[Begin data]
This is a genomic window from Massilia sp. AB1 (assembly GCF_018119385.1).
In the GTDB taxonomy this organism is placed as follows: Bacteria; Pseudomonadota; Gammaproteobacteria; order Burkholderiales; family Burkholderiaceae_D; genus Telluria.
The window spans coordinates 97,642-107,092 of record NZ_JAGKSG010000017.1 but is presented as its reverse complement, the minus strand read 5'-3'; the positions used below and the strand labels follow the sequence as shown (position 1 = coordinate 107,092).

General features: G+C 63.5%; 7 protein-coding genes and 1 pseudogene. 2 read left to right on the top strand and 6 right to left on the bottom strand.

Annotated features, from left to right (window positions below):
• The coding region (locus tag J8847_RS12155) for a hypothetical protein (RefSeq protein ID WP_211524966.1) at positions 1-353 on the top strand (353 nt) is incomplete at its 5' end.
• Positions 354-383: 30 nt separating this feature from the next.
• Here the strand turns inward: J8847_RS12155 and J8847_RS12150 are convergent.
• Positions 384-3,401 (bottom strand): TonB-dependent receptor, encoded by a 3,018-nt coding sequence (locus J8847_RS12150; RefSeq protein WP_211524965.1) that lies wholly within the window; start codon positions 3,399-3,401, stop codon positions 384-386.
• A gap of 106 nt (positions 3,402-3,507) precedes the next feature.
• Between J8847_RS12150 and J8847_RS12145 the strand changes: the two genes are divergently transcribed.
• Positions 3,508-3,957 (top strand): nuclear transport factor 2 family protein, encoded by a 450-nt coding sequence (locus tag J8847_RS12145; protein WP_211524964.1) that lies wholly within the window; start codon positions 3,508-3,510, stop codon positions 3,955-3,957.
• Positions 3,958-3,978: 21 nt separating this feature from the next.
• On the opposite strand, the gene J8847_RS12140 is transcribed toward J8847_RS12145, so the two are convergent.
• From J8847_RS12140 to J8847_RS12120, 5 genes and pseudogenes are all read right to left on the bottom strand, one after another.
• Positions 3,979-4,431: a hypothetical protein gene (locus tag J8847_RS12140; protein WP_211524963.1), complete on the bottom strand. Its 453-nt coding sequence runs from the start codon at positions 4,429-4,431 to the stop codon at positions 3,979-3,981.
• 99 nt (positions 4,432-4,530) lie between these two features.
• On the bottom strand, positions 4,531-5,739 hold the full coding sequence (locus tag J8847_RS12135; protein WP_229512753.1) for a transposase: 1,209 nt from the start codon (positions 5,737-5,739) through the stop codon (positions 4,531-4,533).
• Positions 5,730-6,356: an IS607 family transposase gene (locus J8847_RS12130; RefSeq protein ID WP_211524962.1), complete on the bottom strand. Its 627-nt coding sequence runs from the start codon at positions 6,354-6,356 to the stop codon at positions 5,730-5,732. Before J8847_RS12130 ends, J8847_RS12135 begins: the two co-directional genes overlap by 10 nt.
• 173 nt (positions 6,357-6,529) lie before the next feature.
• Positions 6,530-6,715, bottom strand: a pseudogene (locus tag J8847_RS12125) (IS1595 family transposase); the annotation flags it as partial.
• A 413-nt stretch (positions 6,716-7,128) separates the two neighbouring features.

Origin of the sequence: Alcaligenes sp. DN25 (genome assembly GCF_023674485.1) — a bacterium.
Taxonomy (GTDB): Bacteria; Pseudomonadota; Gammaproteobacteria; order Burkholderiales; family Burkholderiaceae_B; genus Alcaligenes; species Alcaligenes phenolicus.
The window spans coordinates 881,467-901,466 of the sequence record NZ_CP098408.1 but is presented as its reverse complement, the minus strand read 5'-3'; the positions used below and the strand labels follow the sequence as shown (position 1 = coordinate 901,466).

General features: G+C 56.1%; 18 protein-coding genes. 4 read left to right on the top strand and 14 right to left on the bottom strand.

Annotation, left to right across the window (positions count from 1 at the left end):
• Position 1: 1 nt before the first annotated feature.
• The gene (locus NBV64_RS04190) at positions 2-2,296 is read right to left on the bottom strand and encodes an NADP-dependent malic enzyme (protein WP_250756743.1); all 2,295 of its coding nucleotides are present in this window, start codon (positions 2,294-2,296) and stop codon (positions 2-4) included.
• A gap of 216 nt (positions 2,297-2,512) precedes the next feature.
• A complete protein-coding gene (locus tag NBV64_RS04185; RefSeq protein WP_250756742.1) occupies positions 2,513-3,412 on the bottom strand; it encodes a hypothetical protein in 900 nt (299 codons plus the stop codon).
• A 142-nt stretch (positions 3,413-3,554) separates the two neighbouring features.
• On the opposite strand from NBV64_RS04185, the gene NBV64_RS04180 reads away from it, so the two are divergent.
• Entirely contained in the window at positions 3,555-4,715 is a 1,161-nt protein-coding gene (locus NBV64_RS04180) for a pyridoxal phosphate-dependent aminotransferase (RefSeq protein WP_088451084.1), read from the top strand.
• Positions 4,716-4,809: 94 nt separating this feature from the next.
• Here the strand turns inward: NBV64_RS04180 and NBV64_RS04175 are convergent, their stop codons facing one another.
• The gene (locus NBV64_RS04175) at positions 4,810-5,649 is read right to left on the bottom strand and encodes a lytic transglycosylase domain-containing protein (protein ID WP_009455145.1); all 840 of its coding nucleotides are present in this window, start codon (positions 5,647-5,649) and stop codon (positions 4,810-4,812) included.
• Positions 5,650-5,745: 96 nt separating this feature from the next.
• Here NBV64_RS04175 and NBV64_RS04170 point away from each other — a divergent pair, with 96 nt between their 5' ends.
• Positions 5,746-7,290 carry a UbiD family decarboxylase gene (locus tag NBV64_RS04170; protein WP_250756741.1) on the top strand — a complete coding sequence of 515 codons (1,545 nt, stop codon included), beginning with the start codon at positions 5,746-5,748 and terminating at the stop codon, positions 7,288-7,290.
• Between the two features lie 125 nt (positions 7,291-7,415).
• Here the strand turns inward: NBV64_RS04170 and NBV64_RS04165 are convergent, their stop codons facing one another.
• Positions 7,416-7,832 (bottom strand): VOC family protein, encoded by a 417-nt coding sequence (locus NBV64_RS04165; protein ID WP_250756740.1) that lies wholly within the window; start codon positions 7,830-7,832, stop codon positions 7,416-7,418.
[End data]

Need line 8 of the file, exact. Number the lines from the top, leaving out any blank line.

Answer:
• Here the strand turns inward: J8847_RS12155 and J8847_RS12150 are convergent.